Bibliophile's Retreat

Bookish Musings, Banter & More

The Fine Art of Insincerity by Angela Hunt – My Review

Howard Books (May 03, 2011)
Although I have several of Angela’s titles on my shelf, this is the first of her books I have read in a very long while. I have always considered her work exceptional and it seems it just continues to get better as time progresses. Ginger, Rosemary, and Pennyroyal apparently had a mother who favored plant names for her children. Rose and Penny have shortened their names to something a little simpler to fit a mouth around pronouncing. Though they’ve moved from their childhood home and lives have each progressed along their own independent track, phone calls between times that they are having a silence war amongst themselves are the last semblance of family and connection these women posess. Their Grandmother became what bit of a mother they had after their own could no longer be there for them. Summers became a time that Dad shuttled them off to Grandma and out from under foot. With no school and an island primarily focused on tourist business, summers may have otherwise been a carefree time for the girls. Now as grown women the house on St Simons is all they have left. Can the process of grieving and closing up Grandma’s long empty cottage on the island till its new owner takes possession bring unity and understanding among these sisters despite the distance both emotional and physical that has been allowed to grow between them? At times it seems we are each so focused on our own troubles and struggles we are blind to those of people around us with whom we should be the most connected. Though the circumstances of this book are regrettable in that Ginger, Penny, and Rose are thrown into situations no one should have to handle especially a child, their Grandmother’s influence begins to soak back into their lives in her absence as they choose what is most important to preserve the few joyful memories left of their childhood days. In the end they all three not only have to face hard truths about their own lives and how to clear the hurdles that have been developing in their personal lives but take the time and effort to recognize the hurdles facing their sisters, acknowledge those hurdles, and lovingly support each other maneuvering the accompanying valleys. Though truth is sometimes hard to swallow and treating others as we ought rather than as we’d like to feels impossible, God and faith are the rocks which give the firm foundation necessary to keep us on the path over which He directs us.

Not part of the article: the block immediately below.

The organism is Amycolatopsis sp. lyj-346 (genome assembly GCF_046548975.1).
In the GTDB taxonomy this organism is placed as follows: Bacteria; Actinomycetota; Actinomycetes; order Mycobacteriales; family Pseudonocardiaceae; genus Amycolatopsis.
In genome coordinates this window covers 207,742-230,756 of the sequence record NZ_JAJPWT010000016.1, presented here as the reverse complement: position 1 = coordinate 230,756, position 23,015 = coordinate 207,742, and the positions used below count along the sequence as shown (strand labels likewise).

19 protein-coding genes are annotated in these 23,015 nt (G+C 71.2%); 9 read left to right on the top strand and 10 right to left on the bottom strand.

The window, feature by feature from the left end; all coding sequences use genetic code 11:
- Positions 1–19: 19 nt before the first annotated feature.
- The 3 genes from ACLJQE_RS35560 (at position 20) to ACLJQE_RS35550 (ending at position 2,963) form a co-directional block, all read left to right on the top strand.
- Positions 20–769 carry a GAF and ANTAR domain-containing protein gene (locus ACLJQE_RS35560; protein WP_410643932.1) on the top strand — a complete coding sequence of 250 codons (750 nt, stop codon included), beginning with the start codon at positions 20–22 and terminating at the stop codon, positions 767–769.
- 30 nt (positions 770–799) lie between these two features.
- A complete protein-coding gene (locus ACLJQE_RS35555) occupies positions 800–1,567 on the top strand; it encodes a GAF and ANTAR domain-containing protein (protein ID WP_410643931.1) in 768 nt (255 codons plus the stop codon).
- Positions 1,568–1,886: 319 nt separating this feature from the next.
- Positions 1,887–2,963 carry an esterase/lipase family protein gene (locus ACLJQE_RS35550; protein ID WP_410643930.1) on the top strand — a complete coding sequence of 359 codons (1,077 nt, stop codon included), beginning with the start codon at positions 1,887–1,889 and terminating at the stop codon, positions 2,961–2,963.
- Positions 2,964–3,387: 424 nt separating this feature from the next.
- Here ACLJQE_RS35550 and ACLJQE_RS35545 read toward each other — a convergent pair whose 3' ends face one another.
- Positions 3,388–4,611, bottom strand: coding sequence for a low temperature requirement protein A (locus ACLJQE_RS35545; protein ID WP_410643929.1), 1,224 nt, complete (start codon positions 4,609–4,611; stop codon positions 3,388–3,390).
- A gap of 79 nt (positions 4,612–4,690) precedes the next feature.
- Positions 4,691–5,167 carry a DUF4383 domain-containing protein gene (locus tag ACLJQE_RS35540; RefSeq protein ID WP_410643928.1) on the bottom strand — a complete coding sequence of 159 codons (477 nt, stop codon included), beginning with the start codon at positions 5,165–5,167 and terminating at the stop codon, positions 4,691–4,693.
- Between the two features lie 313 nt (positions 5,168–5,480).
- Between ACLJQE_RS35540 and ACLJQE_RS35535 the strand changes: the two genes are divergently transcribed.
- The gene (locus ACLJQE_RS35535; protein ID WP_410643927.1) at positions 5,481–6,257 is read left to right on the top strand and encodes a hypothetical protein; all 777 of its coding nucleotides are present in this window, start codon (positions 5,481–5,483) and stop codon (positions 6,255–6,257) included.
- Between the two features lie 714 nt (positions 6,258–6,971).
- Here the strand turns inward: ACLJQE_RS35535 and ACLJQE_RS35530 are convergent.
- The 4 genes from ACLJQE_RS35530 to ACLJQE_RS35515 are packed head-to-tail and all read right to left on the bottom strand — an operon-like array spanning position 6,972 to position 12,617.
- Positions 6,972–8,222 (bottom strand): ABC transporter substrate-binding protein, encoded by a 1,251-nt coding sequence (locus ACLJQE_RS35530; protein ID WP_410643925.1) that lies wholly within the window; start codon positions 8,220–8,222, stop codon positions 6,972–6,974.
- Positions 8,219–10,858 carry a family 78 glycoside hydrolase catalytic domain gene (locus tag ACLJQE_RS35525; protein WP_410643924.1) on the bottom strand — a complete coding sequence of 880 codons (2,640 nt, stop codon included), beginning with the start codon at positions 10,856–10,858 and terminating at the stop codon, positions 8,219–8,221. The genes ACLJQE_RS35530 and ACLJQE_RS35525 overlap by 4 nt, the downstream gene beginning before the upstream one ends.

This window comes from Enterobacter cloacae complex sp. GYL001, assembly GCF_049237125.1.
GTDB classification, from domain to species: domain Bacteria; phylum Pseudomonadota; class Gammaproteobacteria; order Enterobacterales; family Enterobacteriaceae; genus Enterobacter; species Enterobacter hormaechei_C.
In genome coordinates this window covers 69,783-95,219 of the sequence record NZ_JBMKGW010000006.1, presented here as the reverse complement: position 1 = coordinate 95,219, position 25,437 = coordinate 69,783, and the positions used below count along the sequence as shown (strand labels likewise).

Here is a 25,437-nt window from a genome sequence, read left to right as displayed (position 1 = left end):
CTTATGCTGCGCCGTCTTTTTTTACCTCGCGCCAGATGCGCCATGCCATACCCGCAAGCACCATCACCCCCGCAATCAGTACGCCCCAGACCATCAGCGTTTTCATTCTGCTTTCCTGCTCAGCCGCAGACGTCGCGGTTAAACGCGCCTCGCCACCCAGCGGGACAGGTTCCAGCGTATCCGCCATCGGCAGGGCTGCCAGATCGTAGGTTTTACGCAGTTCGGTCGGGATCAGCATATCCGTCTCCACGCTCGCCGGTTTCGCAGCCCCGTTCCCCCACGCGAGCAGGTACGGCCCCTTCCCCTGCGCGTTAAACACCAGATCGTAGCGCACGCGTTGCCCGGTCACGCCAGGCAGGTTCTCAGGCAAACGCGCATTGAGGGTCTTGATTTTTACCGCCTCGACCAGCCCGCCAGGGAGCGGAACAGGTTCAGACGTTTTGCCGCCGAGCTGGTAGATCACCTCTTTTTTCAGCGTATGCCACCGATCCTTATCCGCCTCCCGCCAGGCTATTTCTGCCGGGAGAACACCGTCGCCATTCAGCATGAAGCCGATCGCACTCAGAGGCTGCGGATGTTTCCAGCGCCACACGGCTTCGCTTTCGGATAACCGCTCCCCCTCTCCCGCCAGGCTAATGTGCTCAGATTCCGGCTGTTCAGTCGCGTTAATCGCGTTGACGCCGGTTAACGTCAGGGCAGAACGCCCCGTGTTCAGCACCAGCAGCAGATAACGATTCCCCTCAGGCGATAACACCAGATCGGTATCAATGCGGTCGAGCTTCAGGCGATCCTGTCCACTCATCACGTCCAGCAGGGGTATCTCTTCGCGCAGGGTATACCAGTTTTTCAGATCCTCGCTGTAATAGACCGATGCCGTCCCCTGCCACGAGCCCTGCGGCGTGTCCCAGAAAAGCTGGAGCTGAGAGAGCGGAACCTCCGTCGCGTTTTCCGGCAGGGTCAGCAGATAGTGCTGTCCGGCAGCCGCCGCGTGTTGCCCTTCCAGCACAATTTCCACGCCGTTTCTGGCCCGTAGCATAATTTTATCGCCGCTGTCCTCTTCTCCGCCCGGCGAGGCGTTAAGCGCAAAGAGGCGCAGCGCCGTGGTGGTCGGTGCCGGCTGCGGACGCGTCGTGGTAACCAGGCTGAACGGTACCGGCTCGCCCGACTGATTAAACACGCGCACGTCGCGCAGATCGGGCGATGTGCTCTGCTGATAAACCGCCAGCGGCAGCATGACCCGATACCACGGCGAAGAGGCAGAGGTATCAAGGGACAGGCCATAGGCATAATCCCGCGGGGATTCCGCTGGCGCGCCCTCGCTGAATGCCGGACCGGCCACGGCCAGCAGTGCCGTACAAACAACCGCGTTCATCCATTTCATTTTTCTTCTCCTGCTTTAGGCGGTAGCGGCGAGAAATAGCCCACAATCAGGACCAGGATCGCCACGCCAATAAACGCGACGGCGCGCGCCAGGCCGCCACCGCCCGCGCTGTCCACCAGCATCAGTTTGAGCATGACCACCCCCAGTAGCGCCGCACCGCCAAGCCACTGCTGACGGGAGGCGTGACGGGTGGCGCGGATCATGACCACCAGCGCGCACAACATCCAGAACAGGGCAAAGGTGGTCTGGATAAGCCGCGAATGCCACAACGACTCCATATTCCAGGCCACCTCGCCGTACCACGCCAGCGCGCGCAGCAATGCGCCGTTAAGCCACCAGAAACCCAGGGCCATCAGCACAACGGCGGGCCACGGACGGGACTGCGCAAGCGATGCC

(ISBN#9781439182031, 320pp, $14.99)

Codicil:
Visit Angela’s website. Click the cover for more info and to purchase a copy. Read an excerpt. Thanks to Glass Road Public Relations and Howard Books for a review copy.

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This entry was posted on June 1, 2011 by in Review and tagged , , .
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